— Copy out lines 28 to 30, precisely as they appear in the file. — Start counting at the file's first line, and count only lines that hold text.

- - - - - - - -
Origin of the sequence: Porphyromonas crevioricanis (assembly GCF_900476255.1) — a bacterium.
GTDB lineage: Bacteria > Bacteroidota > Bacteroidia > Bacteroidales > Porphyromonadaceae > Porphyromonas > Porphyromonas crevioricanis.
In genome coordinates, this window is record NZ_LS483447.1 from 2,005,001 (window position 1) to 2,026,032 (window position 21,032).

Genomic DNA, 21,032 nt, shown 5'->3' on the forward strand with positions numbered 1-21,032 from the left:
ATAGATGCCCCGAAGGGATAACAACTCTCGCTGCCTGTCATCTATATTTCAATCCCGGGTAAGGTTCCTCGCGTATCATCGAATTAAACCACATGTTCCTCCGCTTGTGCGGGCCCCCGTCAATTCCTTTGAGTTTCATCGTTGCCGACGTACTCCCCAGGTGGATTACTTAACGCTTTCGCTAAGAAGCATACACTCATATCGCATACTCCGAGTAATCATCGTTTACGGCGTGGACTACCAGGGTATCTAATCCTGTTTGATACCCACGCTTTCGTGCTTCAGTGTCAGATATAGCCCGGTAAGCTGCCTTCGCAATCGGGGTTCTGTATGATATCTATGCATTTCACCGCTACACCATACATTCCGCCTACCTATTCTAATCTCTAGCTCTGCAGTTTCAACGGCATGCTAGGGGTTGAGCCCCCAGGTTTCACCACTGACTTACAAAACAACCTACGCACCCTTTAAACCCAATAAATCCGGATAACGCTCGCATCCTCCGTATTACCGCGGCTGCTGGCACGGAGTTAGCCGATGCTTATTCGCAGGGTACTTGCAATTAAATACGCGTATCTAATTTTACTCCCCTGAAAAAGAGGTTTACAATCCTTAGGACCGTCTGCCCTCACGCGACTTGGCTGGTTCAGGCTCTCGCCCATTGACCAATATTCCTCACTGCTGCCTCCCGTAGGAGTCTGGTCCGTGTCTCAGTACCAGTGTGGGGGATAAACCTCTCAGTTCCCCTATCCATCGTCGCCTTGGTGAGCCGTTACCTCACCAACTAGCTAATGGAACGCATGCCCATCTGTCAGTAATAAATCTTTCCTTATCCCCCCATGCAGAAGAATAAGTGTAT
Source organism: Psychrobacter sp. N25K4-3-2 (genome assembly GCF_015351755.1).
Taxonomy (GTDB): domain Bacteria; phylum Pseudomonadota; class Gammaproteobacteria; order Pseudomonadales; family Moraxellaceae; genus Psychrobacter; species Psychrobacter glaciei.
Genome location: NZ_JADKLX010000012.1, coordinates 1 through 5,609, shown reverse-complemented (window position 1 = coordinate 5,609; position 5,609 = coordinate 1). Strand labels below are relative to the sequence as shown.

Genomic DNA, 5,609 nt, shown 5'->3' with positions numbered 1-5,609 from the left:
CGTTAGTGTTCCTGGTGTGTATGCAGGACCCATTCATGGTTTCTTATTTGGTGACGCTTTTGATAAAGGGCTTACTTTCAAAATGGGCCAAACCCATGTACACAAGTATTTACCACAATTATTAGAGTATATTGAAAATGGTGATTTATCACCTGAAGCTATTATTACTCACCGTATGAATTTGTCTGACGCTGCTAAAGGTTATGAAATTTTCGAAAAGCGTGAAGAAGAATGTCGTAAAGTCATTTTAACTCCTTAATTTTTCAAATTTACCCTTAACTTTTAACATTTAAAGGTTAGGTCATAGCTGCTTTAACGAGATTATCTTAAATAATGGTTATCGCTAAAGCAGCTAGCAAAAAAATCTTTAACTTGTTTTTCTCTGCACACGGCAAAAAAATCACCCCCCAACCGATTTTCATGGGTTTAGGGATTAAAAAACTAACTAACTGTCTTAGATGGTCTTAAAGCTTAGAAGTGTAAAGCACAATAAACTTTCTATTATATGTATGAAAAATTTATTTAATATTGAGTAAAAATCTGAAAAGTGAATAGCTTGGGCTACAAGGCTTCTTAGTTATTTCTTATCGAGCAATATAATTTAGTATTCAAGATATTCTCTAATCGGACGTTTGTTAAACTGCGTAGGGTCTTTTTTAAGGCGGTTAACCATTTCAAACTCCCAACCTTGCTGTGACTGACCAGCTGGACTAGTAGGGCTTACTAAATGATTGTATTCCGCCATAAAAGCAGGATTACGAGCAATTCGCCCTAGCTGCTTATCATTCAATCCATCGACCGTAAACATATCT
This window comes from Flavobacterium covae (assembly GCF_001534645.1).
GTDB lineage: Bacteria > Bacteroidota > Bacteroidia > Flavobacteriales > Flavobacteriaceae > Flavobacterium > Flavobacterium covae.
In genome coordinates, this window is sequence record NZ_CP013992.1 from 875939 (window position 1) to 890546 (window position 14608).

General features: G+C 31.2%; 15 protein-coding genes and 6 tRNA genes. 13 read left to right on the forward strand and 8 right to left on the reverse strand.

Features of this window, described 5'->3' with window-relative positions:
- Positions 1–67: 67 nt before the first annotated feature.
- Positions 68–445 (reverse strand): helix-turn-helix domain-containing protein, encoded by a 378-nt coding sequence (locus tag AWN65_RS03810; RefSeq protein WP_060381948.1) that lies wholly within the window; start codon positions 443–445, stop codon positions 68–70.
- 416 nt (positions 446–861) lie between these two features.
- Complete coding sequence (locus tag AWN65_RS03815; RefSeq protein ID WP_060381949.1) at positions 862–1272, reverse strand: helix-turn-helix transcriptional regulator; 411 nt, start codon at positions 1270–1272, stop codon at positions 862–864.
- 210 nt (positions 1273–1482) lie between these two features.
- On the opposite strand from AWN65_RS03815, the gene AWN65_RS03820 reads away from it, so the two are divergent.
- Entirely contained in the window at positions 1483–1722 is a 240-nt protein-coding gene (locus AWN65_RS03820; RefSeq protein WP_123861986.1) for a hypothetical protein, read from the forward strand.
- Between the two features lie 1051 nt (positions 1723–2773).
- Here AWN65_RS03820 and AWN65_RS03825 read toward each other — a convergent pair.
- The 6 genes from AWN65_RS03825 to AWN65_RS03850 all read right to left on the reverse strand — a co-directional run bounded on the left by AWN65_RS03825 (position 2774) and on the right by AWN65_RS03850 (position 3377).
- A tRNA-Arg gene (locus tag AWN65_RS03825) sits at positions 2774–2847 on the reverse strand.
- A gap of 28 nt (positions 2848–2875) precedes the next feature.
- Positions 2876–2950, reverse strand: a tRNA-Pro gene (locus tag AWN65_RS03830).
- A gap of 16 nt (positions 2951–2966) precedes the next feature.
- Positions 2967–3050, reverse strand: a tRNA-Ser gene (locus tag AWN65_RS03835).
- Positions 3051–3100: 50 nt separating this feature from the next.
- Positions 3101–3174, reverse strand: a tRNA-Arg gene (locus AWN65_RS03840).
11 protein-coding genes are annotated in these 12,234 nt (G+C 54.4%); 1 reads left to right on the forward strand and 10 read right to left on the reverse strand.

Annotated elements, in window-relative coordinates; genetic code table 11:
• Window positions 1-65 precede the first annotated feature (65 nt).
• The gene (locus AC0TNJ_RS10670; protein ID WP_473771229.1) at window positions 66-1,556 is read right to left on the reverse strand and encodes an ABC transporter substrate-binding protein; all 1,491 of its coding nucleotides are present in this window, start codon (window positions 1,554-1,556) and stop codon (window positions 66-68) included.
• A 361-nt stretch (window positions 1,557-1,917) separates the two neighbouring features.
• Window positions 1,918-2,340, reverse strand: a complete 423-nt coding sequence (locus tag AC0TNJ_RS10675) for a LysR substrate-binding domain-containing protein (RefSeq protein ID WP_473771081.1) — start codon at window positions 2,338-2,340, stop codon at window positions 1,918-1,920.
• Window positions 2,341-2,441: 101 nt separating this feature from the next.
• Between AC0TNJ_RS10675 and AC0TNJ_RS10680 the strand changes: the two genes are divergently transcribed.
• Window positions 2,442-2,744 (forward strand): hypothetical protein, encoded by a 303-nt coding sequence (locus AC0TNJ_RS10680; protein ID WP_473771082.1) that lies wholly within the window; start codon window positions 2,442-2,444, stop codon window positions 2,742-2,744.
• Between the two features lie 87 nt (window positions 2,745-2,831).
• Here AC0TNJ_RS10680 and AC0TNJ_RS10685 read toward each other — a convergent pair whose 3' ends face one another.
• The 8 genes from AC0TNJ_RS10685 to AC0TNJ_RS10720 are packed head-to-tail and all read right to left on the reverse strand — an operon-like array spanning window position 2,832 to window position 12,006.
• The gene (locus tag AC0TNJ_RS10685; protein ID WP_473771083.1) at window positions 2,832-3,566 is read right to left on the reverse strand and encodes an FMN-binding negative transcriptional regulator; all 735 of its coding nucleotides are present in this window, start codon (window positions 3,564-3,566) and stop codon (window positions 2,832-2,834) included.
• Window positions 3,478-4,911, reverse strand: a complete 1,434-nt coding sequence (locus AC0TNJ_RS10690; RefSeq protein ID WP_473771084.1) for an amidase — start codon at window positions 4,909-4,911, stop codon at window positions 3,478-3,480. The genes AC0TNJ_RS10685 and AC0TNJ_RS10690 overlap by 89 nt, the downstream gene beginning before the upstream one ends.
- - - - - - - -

- Positions 2876–2950, reverse strand: a tRNA-Pro gene (locus tag AWN65_RS03830).
- A gap of 16 nt (positions 2951–2966) precedes the next feature.
- Positions 2967–3050, reverse strand: a tRNA-Ser gene (locus tag AWN65_RS03835).